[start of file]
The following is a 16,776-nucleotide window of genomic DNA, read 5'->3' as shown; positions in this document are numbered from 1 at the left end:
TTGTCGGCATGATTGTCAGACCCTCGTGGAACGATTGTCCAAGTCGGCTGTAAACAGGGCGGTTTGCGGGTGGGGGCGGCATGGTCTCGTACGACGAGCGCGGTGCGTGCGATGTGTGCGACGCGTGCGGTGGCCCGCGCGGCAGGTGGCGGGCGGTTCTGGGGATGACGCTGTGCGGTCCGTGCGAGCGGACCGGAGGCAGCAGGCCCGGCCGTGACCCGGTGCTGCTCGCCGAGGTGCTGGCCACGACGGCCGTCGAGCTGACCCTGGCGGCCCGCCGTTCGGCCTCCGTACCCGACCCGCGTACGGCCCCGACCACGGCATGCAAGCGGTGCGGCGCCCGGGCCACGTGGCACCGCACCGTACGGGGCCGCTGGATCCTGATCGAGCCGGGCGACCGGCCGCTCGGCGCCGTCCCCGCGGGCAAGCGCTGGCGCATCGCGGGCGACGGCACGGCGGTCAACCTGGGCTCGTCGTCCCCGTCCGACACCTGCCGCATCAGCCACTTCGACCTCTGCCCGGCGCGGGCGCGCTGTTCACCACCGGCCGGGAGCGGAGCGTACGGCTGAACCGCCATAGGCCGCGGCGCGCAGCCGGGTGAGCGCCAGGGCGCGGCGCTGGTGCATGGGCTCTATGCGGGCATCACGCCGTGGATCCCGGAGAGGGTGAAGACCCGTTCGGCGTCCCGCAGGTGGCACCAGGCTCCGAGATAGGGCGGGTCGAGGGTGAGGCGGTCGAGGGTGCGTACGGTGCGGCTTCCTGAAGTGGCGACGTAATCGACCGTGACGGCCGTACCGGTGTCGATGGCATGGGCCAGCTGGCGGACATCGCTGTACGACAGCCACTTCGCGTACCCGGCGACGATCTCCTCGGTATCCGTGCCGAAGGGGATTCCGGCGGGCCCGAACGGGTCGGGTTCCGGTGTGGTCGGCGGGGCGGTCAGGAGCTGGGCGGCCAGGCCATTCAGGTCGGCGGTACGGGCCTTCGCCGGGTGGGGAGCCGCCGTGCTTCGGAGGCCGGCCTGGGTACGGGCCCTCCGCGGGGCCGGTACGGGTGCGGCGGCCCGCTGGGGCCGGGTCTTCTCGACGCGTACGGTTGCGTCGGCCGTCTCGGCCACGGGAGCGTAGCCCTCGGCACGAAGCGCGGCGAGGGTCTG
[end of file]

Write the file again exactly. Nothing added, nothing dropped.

The following is a 16,776-nucleotide window of genomic DNA, read 5'->3' as shown; positions in this document are numbered from 1 at the left end:
TTGTCGGCATGATTGTCAGACCCTCGTGGAACGATTGTCCAAGTCGGCTGTAAACAGGGCGGTTTGCGGGTGGGGGCGGCATGGTCTCGTACGACGAGCGCGGTGCGTGCGATGTGTGCGACGCGTGCGGTGGCCCGCGCGGCAGGTGGCGGGCGGTTCTGGGGATGACGCTGTGCGGTCCGTGCGAGCGGACCGGAGGCAGCAGGCCCGGCCGTGACCCGGTGCTGCTCGCCGAGGTGCTGGCCACGACGGCCGTCGAGCTGACCCTGGCGGCCCGCCGTTCGGCCTCCGTACCCGACCCGCGTACGGCCCCGACCACGGCATGCAAGCGGTGCGGCGCCCGGGCCACGTGGCACCGCACCGTACGGGGCCGCTGGATCCTGATCGAGCCGGGCGACCGGCCGCTCGGCGCCGTCCCCGCGGGCAAGCGCTGGCGCATCGCGGGCGACGGCACGGCGGTCAACCTGGGCTCGTCGTCCCCGTCCGACACCTGCCGCATCAGCCACTTCGACCTCTGCCCGGCGCGGGCGCGCTGTTCACCACCGGCCGGGAGCGGAGCGTACGGCTGAACCGCCATAGGCCGCGGCGCGCAGCCGGGTGAGCGCCAGGGCGCGGCGCTGGTGCATGGGCTCTATGCGGGCATCACGCCGTGGATCCCGGAGAGGGTGAAGACCCGTTCGGCGTCCCGCAGGTGGCACCAGGCTCCGAGATAGGGCGGGTCGAGGGTGAGGCGGTCGAGGGTGCGTACGGTGCGGCTTCCTGAAGTGGCGACGTAATCGACCGTGACGGCCGTACCGGTGTCGATGGCATGGGCCAGCTGGCGGACATCGCTGTACGACAGCCACTTCGCGTACCCGGCGACGATCTCCTCGGTATCCGTGCCGAAGGGGATTCCGGCGGGCCCGAACGGGTCGGGTTCCGGTGTGGTCGGCGGGGCGGTCAGGAGCTGGGCGGCCAGGCCATTCAGGTCGGCGGTACGGGCCTTCGCCGGGTGGGGAGCCGCCGTGCTTCGGAGGCCGGCCTGGGTACGGGCCCTCCGCGGGGCCGGTACGGGTGCGGCGGCCCGCTGGGGCCGGGTCTTCTCGACGCGTACGGTTGCGTCGGCCGTCTCGGCCACGGGAGCGTAGCCCTCGGCACGAAGCGCGGCGAGGGTCTG